How Much Insulation Can You Put Into An Old Building?
Image credit Lloyd Alter, after John Straube
TreeHugger founder Graham Hill is trying to radically reduce his footprint and live happily with less space, less stuff and less waste on less money, but with more design. He calls it "LifeEdited." You can help: Enter the LifeEdited design competition and win up to $70,000 in prizes and the opportunity to design the apartment!
Graham wants to build the greenest apartment in Manhattan, and has said that he wants to "super-insulate" the walls. But can you put in too much insulation? If you have a thick brick wall, the answer is yes. Brick is permeable to moisture, and if you insulate too much, the moisture will freeze in it, destroying the wall. So how much insulation can you put in?
At Green Building Advisor, Dr. Joe Lstiburek says: "it depends."
This is more of a Canadian issue, and a Northern New England issue, and a Minnesota issue than it is a Chicago issue, a Boston issue, a New York City issue, a Philadelphia issue. OK, can I insulate a wall on the inside in Boston that's a mass assembly? I'm going to say, pretty much yes, with a restriction in terms of R-value. Should I have a vapor barrier on the inside? No, you shouldn't. And it would be nice to keep water from being concentrated on the surface of the building. When we start getting into, say, Portland, Maine, I'm going to say you probably shouldn't insulate more than R-10. What's that based on? A gut feeling. I have a really big gut, I've been around a long time, and it's an intuitive, experience-based thing. I've looked a buildings a long time, I know what works and what doesn't based on what I've seen out there.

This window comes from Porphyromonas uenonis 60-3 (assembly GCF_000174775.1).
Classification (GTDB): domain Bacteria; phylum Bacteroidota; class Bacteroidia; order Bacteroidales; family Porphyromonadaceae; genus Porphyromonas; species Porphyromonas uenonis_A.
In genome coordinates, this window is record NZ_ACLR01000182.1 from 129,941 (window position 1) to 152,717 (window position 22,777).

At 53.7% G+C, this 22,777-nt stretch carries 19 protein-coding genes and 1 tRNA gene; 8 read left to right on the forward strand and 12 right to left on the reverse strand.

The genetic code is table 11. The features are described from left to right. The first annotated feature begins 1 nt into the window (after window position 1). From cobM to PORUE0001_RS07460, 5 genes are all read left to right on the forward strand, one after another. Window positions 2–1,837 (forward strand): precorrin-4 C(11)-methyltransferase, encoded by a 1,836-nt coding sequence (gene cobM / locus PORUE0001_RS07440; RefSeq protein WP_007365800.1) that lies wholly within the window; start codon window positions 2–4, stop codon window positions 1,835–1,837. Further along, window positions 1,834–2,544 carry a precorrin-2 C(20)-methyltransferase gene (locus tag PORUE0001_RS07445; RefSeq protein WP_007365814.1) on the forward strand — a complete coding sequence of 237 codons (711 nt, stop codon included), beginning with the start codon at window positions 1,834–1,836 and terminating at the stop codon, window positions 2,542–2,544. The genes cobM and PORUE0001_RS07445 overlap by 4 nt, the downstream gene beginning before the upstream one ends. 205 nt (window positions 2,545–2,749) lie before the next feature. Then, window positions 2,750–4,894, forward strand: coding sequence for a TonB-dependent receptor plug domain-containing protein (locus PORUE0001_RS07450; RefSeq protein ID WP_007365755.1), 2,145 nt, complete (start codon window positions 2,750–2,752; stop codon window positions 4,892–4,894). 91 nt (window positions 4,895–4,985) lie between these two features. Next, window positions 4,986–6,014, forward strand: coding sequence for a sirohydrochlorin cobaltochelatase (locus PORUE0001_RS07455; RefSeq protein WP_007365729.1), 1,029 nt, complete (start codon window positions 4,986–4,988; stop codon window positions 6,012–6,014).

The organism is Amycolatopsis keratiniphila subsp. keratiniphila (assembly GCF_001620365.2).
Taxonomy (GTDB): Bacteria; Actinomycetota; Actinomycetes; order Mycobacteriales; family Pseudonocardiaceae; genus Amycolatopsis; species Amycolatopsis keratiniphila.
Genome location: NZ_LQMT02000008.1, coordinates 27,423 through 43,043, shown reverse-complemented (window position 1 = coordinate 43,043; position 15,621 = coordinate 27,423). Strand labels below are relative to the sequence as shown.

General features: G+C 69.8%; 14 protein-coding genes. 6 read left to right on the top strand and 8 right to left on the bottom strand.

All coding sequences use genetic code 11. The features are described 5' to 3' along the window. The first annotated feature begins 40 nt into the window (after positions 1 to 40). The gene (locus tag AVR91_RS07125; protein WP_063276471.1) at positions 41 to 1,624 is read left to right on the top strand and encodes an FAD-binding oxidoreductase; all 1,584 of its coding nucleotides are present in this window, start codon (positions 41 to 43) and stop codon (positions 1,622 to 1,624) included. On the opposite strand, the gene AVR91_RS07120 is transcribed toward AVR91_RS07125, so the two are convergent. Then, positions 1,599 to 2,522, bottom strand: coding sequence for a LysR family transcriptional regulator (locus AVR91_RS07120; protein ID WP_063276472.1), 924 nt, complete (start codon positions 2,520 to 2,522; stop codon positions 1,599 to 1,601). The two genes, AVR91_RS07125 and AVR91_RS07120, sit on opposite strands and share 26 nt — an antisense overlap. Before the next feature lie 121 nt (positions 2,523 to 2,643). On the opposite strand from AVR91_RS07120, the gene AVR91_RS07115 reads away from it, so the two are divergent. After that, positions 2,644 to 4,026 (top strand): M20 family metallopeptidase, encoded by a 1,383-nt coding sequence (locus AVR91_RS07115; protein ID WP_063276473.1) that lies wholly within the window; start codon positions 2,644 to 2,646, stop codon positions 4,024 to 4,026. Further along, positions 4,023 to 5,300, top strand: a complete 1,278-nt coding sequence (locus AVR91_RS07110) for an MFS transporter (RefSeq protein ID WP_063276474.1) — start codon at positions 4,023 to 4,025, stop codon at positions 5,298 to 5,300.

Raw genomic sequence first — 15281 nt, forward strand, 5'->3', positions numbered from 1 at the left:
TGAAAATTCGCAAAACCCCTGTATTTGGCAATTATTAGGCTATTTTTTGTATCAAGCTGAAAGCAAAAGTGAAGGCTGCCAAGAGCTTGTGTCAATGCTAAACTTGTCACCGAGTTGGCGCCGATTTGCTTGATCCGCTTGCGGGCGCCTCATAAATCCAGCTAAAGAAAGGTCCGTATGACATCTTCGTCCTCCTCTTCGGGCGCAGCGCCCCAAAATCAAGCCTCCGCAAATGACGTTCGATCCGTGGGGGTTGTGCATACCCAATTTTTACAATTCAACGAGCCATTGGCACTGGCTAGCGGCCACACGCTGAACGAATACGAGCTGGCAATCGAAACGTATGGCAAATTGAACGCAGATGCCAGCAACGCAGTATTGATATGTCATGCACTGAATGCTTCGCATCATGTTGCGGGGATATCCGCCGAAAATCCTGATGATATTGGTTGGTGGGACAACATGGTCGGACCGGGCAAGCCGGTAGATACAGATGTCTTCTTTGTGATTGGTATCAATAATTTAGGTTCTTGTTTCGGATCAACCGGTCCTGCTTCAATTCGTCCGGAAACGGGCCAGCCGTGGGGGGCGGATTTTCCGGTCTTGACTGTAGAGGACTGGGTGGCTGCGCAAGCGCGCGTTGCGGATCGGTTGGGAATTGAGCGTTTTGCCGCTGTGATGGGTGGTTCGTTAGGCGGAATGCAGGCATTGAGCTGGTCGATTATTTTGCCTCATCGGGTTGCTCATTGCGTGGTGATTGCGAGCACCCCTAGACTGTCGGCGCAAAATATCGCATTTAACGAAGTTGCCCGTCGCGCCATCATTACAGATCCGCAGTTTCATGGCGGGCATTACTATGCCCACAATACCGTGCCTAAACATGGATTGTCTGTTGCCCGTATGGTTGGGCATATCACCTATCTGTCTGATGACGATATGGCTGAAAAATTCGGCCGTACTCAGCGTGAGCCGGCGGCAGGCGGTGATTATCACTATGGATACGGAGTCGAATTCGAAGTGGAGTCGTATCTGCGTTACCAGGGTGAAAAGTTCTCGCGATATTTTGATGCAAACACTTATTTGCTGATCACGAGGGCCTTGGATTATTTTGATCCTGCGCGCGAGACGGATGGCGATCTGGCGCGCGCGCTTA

His partner at Building Science, John Straube, is a bit more specific, suggesting a vapour permeable spray foam and no vapour barrier; moisture has to be able to get out of the wall and into the unit.
The interior finishes must all have high vapor permeance or be back-vented. This retrofit has the advantage that all air leakage condensation is strictly controlled, and it is the most practical approach to achieving high levels of airtightness in existing buildings. The use of spray foam also acts as a moisture barrier, and any small amount of incidental rain penetration will be localized and controlled. Hence, interior finishes will be protected, water will not run down and collect at floor penetrations. Water that is absorbed into the masonry can wick to the outside (where is will evaporate and diffuse into the exterior air) or wick to the inside, where it will diffuse through the semi-permeable spray foam and interior finishes.
Superinsulated wall: 7" closed cell polyurethane foam on 8" masonry. Image credit Lloyd Alter
All of this goes absolutely contrary to what I was taught in architecture school, which is that you want the best possible vapour barrier on the warm side of the wall. It also goes against what a lot of green renovators are doing, which is pack as much insulation as possible into the building. (Have a look at the discussion of the REEP house in Kitchener, Ontario)
Does this mean that an old building can't really go green? No. Last word goes to Joe Lstiburek:
I wouldn't let them touch the walls at all --until after they did the roof, until after they did the foundation, until after they did the windows, until after they did lighting, and the heating, and mechanical systems. And over my dead body, then, maybe then, would I let them do something with the walls.
There is an order to these things, and if you have a masonry building, insulating the masonry walls is pretty far down the list.